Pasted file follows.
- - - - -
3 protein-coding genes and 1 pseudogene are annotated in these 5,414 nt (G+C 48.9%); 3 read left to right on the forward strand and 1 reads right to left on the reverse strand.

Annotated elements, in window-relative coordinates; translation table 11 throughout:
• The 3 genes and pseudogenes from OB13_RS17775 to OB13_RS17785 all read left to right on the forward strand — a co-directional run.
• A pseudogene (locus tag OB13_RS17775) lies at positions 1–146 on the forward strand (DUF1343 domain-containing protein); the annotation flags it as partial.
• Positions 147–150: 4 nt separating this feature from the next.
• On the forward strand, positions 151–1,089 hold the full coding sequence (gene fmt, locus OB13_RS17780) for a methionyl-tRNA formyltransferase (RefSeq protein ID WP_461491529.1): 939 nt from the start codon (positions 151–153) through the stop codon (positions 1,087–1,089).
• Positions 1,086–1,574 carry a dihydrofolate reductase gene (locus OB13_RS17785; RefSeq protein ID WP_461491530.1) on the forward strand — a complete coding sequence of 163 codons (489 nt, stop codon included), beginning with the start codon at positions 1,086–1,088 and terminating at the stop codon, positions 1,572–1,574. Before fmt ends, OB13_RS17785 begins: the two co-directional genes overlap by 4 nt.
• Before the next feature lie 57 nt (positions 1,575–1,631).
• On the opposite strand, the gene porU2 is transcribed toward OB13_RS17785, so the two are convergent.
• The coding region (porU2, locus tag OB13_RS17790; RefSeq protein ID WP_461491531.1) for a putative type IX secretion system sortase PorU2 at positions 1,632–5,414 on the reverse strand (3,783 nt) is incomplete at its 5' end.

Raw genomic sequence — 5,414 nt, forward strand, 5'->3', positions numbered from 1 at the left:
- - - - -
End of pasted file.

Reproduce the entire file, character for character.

3 protein-coding genes and 1 pseudogene are annotated in these 5,414 nt (G+C 48.9%); 3 read left to right on the forward strand and 1 reads right to left on the reverse strand.

Annotated elements, in window-relative coordinates; translation table 11 throughout:
• The 3 genes and pseudogenes from OB13_RS17775 to OB13_RS17785 all read left to right on the forward strand — a co-directional run.
• A pseudogene (locus tag OB13_RS17775) lies at positions 1–146 on the forward strand (DUF1343 domain-containing protein); the annotation flags it as partial.
• Positions 147–150: 4 nt separating this feature from the next.
• On the forward strand, positions 151–1,089 hold the full coding sequence (gene fmt, locus OB13_RS17780) for a methionyl-tRNA formyltransferase (RefSeq protein ID WP_461491529.1): 939 nt from the start codon (positions 151–153) through the stop codon (positions 1,087–1,089).
• Positions 1,086–1,574 carry a dihydrofolate reductase gene (locus OB13_RS17785; RefSeq protein ID WP_461491530.1) on the forward strand — a complete coding sequence of 163 codons (489 nt, stop codon included), beginning with the start codon at positions 1,086–1,088 and terminating at the stop codon, positions 1,572–1,574. Before fmt ends, OB13_RS17785 begins: the two co-directional genes overlap by 4 nt.
• Before the next feature lie 57 nt (positions 1,575–1,631).
• On the opposite strand, the gene porU2 is transcribed toward OB13_RS17785, so the two are convergent.
• The coding region (porU2, locus tag OB13_RS17790; RefSeq protein ID WP_461491531.1) for a putative type IX secretion system sortase PorU2 at positions 1,632–5,414 on the reverse strand (3,783 nt) is incomplete at its 5' end.

Raw genomic sequence — 5,414 nt, forward strand, 5'->3', positions numbered from 1 at the left: